A group of 10 doctors northeast of Edmonton say they will soon no longer cover emergency room and obstetric services at the hospital that serves the Lac La Biche area.
“We regret to inform you that due to recent government funding changes to our Schedule of Medical Benefit Claim fees, we have been obliged to restructure our Medical Practice to cope with the loss of income,” reads the letter dated April 15 signed by 10 of 11 physicians who work at The Associated Medical Clinic.
“As a result we will not continue to support the William J. Cadzow Health Centre for ER and Obstetrical coverage after July 31, 2020.
“We are hereby officially resigning our hospital privileges effective July 31, 2020.”
The physicians could not immediately be reached for comment about the letter that was released to the media by the NDP Opposition on Thursday night.
Mayor Omer Moghrabi of Lac La Biche County said the hospital serves a large area northeast of Edmonton that includes urban and rural communities, as well as First Nations and Metis settlements.
“It would be devastating,” Moghrabi said Friday. “Where would we have to travel?”
He said the government needs to get back to the bargaining table with the Alberta Medical Association before doctors start leaving the province.
Moghrabi said he doesn’t know of any other jurisdiction that’s fighting with its doctors in the middle of a pandemic.
Earlier this month, the Alberta Medical Association filed a lawsuit against the province over how the government pushed through changes in the way doctors can bill for their services.
The lawsuit seeks $5 million in general damages for what it says was a breach of physicians’ rights and freedoms, and another $250 million in monetary losses for doctors due to the alleged breach of contract.
For weeks, doctors have said the changes would force hundreds of clinics across the province, particularly in rural areas, to reduce staff or close their doors.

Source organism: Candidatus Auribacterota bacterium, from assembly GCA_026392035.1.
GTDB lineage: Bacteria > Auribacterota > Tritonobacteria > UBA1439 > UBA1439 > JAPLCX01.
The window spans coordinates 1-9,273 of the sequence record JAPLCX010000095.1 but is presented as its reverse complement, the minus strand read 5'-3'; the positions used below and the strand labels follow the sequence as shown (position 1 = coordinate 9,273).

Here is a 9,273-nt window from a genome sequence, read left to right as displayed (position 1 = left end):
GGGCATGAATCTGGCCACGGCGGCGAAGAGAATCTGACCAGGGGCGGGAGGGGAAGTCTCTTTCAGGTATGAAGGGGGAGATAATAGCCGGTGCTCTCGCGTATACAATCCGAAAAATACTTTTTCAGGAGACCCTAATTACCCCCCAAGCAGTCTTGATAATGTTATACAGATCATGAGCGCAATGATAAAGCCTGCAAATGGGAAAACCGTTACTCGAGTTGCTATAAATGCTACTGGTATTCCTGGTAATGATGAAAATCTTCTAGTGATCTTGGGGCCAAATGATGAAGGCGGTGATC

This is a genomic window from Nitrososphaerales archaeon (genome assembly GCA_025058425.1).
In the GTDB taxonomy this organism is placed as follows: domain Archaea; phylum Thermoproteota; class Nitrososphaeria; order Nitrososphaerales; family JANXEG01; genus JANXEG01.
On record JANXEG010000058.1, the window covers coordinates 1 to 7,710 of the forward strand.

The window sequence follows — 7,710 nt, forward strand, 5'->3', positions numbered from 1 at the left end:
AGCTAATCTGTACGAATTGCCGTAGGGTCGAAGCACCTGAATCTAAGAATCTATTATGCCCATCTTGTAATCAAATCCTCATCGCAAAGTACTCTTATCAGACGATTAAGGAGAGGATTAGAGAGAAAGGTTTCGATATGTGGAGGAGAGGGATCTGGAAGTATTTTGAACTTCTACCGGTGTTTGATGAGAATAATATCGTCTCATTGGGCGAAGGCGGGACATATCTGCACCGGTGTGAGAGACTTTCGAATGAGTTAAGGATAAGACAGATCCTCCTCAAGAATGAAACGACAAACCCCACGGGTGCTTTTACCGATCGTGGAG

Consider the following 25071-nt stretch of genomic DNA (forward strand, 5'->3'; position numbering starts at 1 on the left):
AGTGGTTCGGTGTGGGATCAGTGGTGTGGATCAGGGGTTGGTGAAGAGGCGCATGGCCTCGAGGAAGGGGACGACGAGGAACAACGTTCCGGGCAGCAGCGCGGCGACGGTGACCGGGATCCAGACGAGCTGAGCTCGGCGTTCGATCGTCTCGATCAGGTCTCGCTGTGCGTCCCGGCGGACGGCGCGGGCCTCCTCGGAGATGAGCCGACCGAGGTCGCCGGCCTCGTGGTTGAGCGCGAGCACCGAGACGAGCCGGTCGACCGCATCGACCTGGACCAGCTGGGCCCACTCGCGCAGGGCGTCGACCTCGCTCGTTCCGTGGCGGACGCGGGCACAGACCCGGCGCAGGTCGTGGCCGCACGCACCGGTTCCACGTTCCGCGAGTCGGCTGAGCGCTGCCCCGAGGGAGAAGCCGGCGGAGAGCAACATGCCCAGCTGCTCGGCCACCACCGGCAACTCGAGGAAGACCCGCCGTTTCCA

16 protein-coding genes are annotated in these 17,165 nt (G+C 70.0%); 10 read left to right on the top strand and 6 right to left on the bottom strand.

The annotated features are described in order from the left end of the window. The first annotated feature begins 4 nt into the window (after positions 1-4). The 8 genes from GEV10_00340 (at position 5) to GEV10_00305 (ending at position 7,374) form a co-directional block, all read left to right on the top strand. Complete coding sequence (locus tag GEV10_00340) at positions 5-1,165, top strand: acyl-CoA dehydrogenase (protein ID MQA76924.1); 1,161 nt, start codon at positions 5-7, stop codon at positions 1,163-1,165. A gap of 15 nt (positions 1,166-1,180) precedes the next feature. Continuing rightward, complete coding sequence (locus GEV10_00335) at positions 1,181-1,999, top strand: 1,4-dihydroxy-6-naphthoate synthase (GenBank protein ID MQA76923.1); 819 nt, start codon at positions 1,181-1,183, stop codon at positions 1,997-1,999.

Steve Buick, Health Minister Tyler Shandro’s press secretary, said the government will move to ensure that people in the Lac La Biche area get the care that they need.
“If these physicians choose to voluntarily give up their privileges in a way that would reduce access to care, we will work with AHS (Alberta Health Services) to replace them and ensure access is maintained,” Buick said in an email.
“We will also begin exploring longer-term solutions to augment and stabilize physician services in Lac la Biche and any other community as required.”
Buick noted that the government is maintaining payments to physicians at $5.4 billion this year, the highest level ever.
Moghrabi said it’s easier said than done to recruit new doctors.
“It took just about 15 years to recruit a lot of these doctors … and we’re going to end up losing them.”
NDP health critic David Shepherd said the decision by the group of doctors will leave Lac La Biche with one family physician.
“This is devastating news for the people of Lac La Biche,” Shepherd said in a release.
Shepherd noted that physicians in other rural communities including Stettler and Sundre have also said they plan to resign from serving their local hospital.